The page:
• Giving these students a different binder for each subject might make organization easier for them. Binders are tricky for this group, so use pockets instead of tabbed sections within each binder. The different color pockets can signify homework assignments, handouts, notes, etc.
  • Encourage frequent breaks and ensure that movement is part of the routine. Having nerf balls, bouncing chairs, or fidgets available will help them sustain attention to the tasks at hand.
  • Allow music, if appropriate. Having music or the television on in the background helps some of these children sustain attention. For others, such background noise is seductively distracting and should be eliminated.
  • Use a monthly calendar placed in easy view to help them see the bigger picture and plan accordingly. Have them create to-do lists on the calendar made up of Post-it notes. Allow them to arrange the Post-its in the order in which they wish to complete chores, assignments, and other tasks, and to rearrange the order if necessary. They can also use the Post-its to keep track of the many activities in which CR/CPS children tend to be involved. This strategy develops a kinesthetic understanding of flexible sequencing, showing youngsters that plans are not etched in stone and can be changed as needed. When children complete a task, crumpling up the Post-it note and tossing it in a waste basket is rewarding in and of itself. They can even make a target game out of the process and keep points for accuracy. (Remember, the CR/CPS is motivated by fun and adventure.)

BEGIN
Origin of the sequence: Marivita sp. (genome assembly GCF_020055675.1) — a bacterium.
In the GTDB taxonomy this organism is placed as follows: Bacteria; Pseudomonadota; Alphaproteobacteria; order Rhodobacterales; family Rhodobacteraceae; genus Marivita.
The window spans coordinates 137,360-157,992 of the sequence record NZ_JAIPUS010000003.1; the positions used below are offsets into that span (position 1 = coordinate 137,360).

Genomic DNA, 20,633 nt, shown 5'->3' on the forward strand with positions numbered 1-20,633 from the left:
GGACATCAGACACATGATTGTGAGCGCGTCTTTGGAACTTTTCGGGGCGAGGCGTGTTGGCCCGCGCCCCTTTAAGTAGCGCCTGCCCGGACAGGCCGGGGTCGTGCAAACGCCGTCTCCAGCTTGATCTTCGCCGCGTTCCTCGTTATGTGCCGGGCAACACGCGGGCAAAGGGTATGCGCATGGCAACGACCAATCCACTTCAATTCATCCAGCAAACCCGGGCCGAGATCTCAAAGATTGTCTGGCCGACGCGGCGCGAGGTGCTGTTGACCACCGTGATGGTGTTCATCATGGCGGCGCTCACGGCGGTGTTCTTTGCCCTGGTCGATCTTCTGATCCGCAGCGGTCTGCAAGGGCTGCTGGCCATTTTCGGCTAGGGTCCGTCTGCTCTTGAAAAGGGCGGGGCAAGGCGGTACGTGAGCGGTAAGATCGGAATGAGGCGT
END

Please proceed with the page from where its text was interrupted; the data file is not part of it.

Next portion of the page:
• Respect their need for change of routine and for choice. Accept skipping around among assignments and tasks as long as children have a way to get everything done. Support their time management by asking them what tasks must be done and when they are due. Help them to articulate a commitment by asking when they plan to do a particular task and how much time they think they will need will. Then ask if they need you to remind them. For household chores, follow the same routine. Tell them what you need to have them do and have them tell you when they plan to do it. Again, say that you would be happy to remind them of the time.